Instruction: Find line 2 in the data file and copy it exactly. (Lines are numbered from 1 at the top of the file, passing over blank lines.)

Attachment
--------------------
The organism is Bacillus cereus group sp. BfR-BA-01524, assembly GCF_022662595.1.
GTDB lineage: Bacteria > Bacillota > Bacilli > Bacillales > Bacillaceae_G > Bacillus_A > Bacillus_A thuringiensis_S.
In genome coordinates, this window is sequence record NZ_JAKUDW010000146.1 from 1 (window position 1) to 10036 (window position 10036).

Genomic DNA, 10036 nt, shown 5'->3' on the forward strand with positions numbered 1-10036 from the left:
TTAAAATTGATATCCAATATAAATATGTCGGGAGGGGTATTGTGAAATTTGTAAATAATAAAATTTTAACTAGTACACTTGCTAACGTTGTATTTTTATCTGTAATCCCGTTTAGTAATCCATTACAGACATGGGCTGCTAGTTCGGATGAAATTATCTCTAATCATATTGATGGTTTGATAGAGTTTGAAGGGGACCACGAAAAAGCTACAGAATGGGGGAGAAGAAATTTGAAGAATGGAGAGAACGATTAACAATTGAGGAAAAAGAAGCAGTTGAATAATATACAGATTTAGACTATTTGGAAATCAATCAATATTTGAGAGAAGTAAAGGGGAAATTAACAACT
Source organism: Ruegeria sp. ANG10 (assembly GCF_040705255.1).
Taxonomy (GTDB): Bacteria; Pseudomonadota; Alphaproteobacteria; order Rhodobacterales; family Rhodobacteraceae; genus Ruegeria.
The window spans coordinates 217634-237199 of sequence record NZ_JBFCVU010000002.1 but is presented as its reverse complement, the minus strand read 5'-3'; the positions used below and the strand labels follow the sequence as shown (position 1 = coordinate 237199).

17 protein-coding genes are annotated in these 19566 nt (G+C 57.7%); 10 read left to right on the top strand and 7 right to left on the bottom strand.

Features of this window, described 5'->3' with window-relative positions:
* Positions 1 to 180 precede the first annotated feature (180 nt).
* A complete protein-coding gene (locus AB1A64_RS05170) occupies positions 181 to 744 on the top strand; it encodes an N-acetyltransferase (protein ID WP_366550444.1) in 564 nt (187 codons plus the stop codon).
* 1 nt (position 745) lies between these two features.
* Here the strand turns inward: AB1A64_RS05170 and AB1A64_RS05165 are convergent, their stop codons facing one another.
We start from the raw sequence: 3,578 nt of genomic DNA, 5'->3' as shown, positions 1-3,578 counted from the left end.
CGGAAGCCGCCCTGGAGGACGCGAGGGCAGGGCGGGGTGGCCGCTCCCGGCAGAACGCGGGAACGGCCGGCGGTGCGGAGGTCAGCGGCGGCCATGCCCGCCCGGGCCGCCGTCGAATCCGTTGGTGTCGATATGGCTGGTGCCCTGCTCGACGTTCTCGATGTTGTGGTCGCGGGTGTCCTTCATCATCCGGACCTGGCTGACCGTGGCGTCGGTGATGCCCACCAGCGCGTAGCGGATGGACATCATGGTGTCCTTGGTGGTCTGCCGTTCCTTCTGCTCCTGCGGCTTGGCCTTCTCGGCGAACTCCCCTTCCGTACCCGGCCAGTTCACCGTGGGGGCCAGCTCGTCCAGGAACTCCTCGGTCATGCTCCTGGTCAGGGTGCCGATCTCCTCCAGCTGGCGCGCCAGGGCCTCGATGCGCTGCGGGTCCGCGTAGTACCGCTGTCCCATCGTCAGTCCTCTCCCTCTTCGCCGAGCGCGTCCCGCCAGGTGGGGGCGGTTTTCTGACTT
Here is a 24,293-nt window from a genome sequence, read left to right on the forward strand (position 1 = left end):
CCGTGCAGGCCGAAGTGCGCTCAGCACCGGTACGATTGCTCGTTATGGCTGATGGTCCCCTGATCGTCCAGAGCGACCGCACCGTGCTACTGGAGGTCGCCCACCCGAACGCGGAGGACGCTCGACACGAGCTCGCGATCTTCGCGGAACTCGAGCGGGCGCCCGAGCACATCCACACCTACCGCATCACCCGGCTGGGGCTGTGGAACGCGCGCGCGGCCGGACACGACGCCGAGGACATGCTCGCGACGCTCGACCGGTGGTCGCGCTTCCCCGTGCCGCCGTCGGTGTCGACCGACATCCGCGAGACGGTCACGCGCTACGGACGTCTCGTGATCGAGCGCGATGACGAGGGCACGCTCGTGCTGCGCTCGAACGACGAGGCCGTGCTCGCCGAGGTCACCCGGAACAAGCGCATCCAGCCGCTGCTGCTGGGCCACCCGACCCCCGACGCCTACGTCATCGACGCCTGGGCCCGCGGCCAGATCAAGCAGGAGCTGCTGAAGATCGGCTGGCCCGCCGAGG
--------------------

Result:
GTDB lineage: Bacteria > Bacillota > Bacilli > Bacillales > Bacillaceae_G > Bacillus_A > Bacillus_A thuringiensis_S.